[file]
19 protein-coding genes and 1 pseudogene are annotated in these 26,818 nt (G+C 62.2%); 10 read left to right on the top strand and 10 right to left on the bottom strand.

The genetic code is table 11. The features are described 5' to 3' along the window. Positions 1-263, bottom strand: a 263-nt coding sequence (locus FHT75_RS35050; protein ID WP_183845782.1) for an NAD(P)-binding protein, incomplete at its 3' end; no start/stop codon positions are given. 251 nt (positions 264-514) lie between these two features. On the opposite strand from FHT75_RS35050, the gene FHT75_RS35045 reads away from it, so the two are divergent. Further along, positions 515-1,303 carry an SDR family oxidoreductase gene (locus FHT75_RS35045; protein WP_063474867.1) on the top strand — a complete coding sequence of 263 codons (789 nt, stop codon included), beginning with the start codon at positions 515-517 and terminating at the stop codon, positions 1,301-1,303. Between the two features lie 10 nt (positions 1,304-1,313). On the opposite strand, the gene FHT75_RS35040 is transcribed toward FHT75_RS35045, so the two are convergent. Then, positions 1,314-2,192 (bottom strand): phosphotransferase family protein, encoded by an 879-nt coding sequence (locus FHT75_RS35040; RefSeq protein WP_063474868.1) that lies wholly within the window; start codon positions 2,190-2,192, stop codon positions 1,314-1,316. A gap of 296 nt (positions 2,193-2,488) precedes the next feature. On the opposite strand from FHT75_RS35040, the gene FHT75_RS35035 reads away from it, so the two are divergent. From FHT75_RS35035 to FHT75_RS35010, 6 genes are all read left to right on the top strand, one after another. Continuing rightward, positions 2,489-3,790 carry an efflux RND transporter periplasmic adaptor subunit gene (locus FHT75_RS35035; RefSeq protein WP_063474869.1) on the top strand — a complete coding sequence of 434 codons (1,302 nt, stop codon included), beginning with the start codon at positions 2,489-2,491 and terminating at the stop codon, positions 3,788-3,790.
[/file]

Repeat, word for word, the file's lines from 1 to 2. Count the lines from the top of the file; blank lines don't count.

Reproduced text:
19 protein-coding genes and 1 pseudogene are annotated in these 26,818 nt (G+C 62.2%); 10 read left to right on the top strand and 10 right to left on the bottom strand.

The genetic code is table 11. The features are described 5' to 3' along the window. Positions 1-263, bottom strand: a 263-nt coding sequence (locus FHT75_RS35050; protein ID WP_183845782.1) for an NAD(P)-binding protein, incomplete at its 3' end; no start/stop codon positions are given. 251 nt (positions 264-514) lie between these two features. On the opposite strand from FHT75_RS35050, the gene FHT75_RS35045 reads away from it, so the two are divergent. Further along, positions 515-1,303 carry an SDR family oxidoreductase gene (locus FHT75_RS35045; protein WP_063474867.1) on the top strand — a complete coding sequence of 263 codons (789 nt, stop codon included), beginning with the start codon at positions 515-517 and terminating at the stop codon, positions 1,301-1,303. Between the two features lie 10 nt (positions 1,304-1,313). On the opposite strand, the gene FHT75_RS35040 is transcribed toward FHT75_RS35045, so the two are convergent. Then, positions 1,314-2,192 (bottom strand): phosphotransferase family protein, encoded by an 879-nt coding sequence (locus FHT75_RS35040; RefSeq protein WP_063474868.1) that lies wholly within the window; start codon positions 2,190-2,192, stop codon positions 1,314-1,316. A gap of 296 nt (positions 2,193-2,488) precedes the next feature. On the opposite strand from FHT75_RS35040, the gene FHT75_RS35035 reads away from it, so the two are divergent. From FHT75_RS35035 to FHT75_RS35010, 6 genes are all read left to right on the top strand, one after another. Continuing rightward, positions 2,489-3,790 carry an efflux RND transporter periplasmic adaptor subunit gene (locus FHT75_RS35035; RefSeq protein WP_063474869.1) on the top strand — a complete coding sequence of 434 codons (1,302 nt, stop codon included), beginning with the start codon at positions 2,489-2,491 and terminating at the stop codon, positions 3,788-3,790.